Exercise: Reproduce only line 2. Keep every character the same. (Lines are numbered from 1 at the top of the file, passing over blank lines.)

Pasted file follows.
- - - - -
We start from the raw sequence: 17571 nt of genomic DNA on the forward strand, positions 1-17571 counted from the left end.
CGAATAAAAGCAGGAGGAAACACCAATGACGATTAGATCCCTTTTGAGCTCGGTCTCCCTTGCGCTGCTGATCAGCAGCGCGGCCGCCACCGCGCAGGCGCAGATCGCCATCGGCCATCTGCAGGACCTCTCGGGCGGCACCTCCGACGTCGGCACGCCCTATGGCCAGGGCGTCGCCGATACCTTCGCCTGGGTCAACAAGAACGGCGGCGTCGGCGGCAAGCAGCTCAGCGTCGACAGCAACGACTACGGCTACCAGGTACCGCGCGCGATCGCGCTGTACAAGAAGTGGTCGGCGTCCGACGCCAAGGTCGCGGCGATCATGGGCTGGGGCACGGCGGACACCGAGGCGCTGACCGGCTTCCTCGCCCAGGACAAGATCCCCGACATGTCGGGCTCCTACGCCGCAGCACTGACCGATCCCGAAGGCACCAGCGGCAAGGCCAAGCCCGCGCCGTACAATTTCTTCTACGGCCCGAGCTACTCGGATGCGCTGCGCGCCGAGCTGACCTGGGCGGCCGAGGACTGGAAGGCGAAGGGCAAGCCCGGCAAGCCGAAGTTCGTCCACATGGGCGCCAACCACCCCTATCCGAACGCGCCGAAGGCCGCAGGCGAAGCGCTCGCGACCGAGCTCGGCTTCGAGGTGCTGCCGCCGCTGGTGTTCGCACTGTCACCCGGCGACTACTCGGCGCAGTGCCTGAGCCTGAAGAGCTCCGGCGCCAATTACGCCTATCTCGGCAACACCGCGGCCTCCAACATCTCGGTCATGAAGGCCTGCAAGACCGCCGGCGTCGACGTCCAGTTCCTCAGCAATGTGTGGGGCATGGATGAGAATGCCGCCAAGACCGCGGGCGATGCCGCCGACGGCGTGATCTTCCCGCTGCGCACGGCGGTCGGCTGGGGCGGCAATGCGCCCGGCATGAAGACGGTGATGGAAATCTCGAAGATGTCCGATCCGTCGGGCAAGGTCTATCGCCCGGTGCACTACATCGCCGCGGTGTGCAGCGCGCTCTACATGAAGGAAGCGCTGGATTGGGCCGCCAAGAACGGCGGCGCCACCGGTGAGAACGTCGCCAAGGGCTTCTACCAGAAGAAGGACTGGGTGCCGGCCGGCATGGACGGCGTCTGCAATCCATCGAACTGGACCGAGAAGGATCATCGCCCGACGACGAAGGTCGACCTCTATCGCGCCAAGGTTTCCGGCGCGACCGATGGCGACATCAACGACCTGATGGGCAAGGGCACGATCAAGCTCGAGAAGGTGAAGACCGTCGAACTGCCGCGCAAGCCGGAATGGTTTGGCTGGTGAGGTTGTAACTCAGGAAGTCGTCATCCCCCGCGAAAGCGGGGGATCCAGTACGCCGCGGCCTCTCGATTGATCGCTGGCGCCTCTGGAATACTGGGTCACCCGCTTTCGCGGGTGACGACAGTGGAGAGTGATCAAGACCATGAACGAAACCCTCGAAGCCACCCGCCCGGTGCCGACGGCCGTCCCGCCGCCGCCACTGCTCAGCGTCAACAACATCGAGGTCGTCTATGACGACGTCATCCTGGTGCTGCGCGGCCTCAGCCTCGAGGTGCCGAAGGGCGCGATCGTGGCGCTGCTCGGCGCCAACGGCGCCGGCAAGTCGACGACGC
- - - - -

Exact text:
CGAATAAAAGCAGGAGGAAACACCAATGACGATTAGATCCCTTTTGAGCTCGGTCTCCCTTGCGCTGCTGATCAGCAGCGCGGCCGCCACCGCGCAGGCGCAGATCGCCATCGGCCATCTGCAGGACCTCTCGGGCGGCACCTCCGACGTCGGCACGCCCTATGGCCAGGGCGTCGCCGATACCTTCGCCTGGGTCAACAAGAACGGCGGCGTCGGCGGCAAGCAGCTCAGCGTCGACAGCAACGACTACGGCTACCAGGTACCGCGCGCGATCGCGCTGTACAAGAAGTGGTCGGCGTCCGACGCCAAGGTCGCGGCGATCATGGGCTGGGGCACGGCGGACACCGAGGCGCTGACCGGCTTCCTCGCCCAGGACAAGATCCCCGACATGTCGGGCTCCTACGCCGCAGCACTGACCGATCCCGAAGGCACCAGCGGCAAGGCCAAGCCCGCGCCGTACAATTTCTTCTACGGCCCGAGCTACTCGGATGCGCTGCGCGCCGAGCTGACCTGGGCGGCCGAGGACTGGAAGGCGAAGGGCAAGCCCGGCAAGCCGAAGTTCGTCCACATGGGCGCCAACCACCCCTATCCGAACGCGCCGAAGGCCGCAGGCGAAGCGCTCGCGACCGAGCTCGGCTTCGAGGTGCTGCCGCCGCTGGTGTTCGCACTGTCACCCGGCGACTACTCGGCGCAGTGCCTGAGCCTGAAGAGCTCCGGCGCCAATTACGCCTATCTCGGCAACACCGCGGCCTCCAACATCTCGGTCATGAAGGCCTGCAAGACCGCCGGCGTCGACGTCCAGTTCCTCAGCAATGTGTGGGGCATGGATGAGAATGCCGCCAAGACCGCGGGCGATGCCGCCGACGGCGTGATCTTCCCGCTGCGCACGGCGGTCGGCTGGGGCGGCAATGCGCCCGGCATGAAGACGGTGATGGAAATCTCGAAGATGTCCGATCCGTCGGGCAAGGTCTATCGCCCGGTGCACTACATCGCCGCGGTGTGCAGCGCGCTCTACATGAAGGAAGCGCTGGATTGGGCCGCCAAGAACGGCGGCGCCACCGGTGAGAACGTCGCCAAGGGCTTCTACCAGAAGAAGGACTGGGTGCCGGCCGGCATGGACGGCGTCTGCAATCCATCGAACTGGACCGAGAAGGATCATCGCCCGACGACGAAGGTCGACCTCTATCGCGCCAAGGTTTCCGGCGCGACCGATGGCGACATCAACGACCTGATGGGCAAGGGCACGATCAAGCTCGAGAAGGTGAAGACCGTCGAACTGCCGCGCAAGCCGGAATGGTTTGGCTGGTGAGGTTGTAACTCAGGAAGTCGTCATCCCCCGCGAAAGCGGGGGATCCAGTACGCCGCGGCCTCTCGATTGATCGCTGGCGCCTCTGGAATACTGGGTCACCCGCTTTCGCGGGTGACGACAGTGGAGAGTGATCAAGACCATGAACGAAACCCTCGAAGCCACCCGCCCGGTGCCGACGGCCGTCCCGCCGCCGCCACTGCTCAGCGTCAACAACATCGAGGTCGTCTATGACGACGTCATCCTGGTGCTGCGCGGCCTCAGCCTCGAGGTGCCGAAGGGCGCGATCGTGGCGCTGCTCGGCGCCAACGGCGCCGGCAAGTCGACGACGC